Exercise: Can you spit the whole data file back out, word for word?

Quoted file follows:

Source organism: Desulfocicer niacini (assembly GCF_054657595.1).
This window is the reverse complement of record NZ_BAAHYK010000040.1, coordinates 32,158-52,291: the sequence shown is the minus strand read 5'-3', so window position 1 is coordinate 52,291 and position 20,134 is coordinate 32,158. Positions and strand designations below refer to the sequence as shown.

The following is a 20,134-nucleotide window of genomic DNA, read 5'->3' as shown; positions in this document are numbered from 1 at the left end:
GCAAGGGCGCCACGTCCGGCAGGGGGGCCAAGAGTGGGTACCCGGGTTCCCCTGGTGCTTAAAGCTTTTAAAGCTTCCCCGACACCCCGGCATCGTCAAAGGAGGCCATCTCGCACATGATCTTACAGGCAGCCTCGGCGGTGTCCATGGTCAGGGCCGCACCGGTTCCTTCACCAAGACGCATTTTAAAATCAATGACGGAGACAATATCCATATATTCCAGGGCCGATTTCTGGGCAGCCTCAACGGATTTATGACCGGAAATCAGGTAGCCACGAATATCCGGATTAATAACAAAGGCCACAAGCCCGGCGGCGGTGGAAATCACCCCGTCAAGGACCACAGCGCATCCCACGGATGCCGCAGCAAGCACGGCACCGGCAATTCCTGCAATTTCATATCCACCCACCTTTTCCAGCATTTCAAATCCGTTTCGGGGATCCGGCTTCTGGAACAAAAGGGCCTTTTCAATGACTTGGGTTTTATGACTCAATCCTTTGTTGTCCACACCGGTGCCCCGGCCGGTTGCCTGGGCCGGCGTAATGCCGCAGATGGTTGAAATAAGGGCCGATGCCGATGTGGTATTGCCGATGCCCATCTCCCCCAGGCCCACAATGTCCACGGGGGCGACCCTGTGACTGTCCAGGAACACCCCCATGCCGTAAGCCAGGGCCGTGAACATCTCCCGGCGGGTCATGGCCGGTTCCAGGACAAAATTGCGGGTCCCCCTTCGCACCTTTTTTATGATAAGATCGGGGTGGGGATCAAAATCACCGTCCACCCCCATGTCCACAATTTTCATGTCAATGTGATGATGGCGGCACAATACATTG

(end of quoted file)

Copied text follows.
Source organism: Desulfocicer niacini (assembly GCF_054657595.1).
This window is the reverse complement of record NZ_BAAHYK010000040.1, coordinates 32,158-52,291: the sequence shown is the minus strand read 5'-3', so window position 1 is coordinate 52,291 and position 20,134 is coordinate 32,158. Positions and strand designations below refer to the sequence as shown.

The following is a 20,134-nucleotide window of genomic DNA, read 5'->3' as shown; positions in this document are numbered from 1 at the left end:
GCAAGGGCGCCACGTCCGGCAGGGGGGCCAAGAGTGGGTACCCGGGTTCCCCTGGTGCTTAAAGCTTTTAAAGCTTCCCCGACACCCCGGCATCGTCAAAGGAGGCCATCTCGCACATGATCTTACAGGCAGCCTCGGCGGTGTCCATGGTCAGGGCCGCACCGGTTCCTTCACCAAGACGCATTTTAAAATCAATGACGGAGACAATATCCATATATTCCAGGGCCGATTTCTGGGCAGCCTCAACGGATTTATGACCGGAAATCAGGTAGCCACGAATATCCGGATTAATAACAAAGGCCACAAGCCCGGCGGCGGTGGAAATCACCCCGTCAAGGACCACAGCGCATCCCACGGATGCCGCAGCAAGCACGGCACCGGCAATTCCTGCAATTTCATATCCACCCACCTTTTCCAGCATTTCAAATCCGTTTCGGGGATCCGGCTTCTGGAACAAAAGGGCCTTTTCAATGACTTGGGTTTTATGACTCAATCCTTTGTTGTCCACACCGGTGCCCCGGCCGGTTGCCTGGGCCGGCGTAATGCCGCAGATGGTTGAAATAAGGGCCGATGCCGATGTGGTATTGCCGATGCCCATCTCCCCCAGGCCCACAATGTCCACGGGGGCGACCCTGTGACTGTCCAGGAACACCCCCATGCCGTAAGCCAGGGCCGTGAACATCTCCCGGCGGGTCATGGCCGGTTCCAGGACAAAATTGCGGGTCCCCCTTCGCACCTTTTTTATGATAAGATCGGGGTGGGGATCAAAATCACCGTCCACCCCCATGTCCACAATTTTCATGTCAATGTGATGATGGCGGCACAATACATTG